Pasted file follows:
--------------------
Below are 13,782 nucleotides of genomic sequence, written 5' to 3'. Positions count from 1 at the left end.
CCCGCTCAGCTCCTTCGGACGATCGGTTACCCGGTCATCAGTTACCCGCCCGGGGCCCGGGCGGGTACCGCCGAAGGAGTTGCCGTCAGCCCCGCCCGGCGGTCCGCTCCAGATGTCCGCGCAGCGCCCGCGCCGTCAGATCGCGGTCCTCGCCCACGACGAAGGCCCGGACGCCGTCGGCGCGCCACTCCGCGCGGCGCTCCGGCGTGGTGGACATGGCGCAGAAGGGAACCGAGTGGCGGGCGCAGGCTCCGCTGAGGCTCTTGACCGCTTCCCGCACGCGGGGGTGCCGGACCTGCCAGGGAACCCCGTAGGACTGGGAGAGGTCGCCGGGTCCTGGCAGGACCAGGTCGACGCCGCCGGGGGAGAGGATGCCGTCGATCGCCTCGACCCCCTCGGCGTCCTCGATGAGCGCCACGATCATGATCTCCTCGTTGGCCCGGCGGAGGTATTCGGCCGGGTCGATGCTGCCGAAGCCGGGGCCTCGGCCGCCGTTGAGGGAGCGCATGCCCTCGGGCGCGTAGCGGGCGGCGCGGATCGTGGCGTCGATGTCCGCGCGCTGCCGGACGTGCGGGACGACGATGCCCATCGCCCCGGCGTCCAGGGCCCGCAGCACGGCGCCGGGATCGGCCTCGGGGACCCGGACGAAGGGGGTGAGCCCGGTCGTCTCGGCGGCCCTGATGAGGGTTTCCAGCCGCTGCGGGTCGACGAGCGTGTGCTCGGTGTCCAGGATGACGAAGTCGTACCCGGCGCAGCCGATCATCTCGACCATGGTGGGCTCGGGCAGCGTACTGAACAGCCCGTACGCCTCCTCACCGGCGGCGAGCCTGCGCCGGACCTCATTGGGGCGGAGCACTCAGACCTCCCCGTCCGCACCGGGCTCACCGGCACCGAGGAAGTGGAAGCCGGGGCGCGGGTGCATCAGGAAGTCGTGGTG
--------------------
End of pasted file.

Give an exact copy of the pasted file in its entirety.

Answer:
Below are 13,782 nucleotides of genomic sequence, written 5' to 3'. Positions count from 1 at the left end.
CCCGCTCAGCTCCTTCGGACGATCGGTTACCCGGTCATCAGTTACCCGCCCGGGGCCCGGGCGGGTACCGCCGAAGGAGTTGCCGTCAGCCCCGCCCGGCGGTCCGCTCCAGATGTCCGCGCAGCGCCCGCGCCGTCAGATCGCGGTCCTCGCCCACGACGAAGGCCCGGACGCCGTCGGCGCGCCACTCCGCGCGGCGCTCCGGCGTGGTGGACATGGCGCAGAAGGGAACCGAGTGGCGGGCGCAGGCTCCGCTGAGGCTCTTGACCGCTTCCCGCACGCGGGGGTGCCGGACCTGCCAGGGAACCCCGTAGGACTGGGAGAGGTCGCCGGGTCCTGGCAGGACCAGGTCGACGCCGCCGGGGGAGAGGATGCCGTCGATCGCCTCGACCCCCTCGGCGTCCTCGATGAGCGCCACGATCATGATCTCCTCGTTGGCCCGGCGGAGGTATTCGGCCGGGTCGATGCTGCCGAAGCCGGGGCCTCGGCCGCCGTTGAGGGAGCGCATGCCCTCGGGCGCGTAGCGGGCGGCGCGGATCGTGGCGTCGATGTCCGCGCGCTGCCGGACGTGCGGGACGACGATGCCCATCGCCCCGGCGTCCAGGGCCCGCAGCACGGCGCCGGGATCGGCCTCGGGGACCCGGACGAAGGGGGTGAGCCCGGTCGTCTCGGCGGCCCTGATGAGGGTTTCCAGCCGCTGCGGGTCGACGAGCGTGTGCTCGGTGTCCAGGATGACGAAGTCGTACCCGGCGCAGCCGATCATCTCGACCATGGTGGGCTCGGGCAGCGTACTGAACAGCCCGTACGCCTCCTCACCGGCGGCGAGCCTGCGCCGGACCTCATTGGGGCGGAGCACTCAGACCTCCCCGTCCGCACCGGGCTCACCGGCACCGAGGAAGTGGAAGCCGGGGCGCGGGTGCATCAGGAAGTCGTGGTG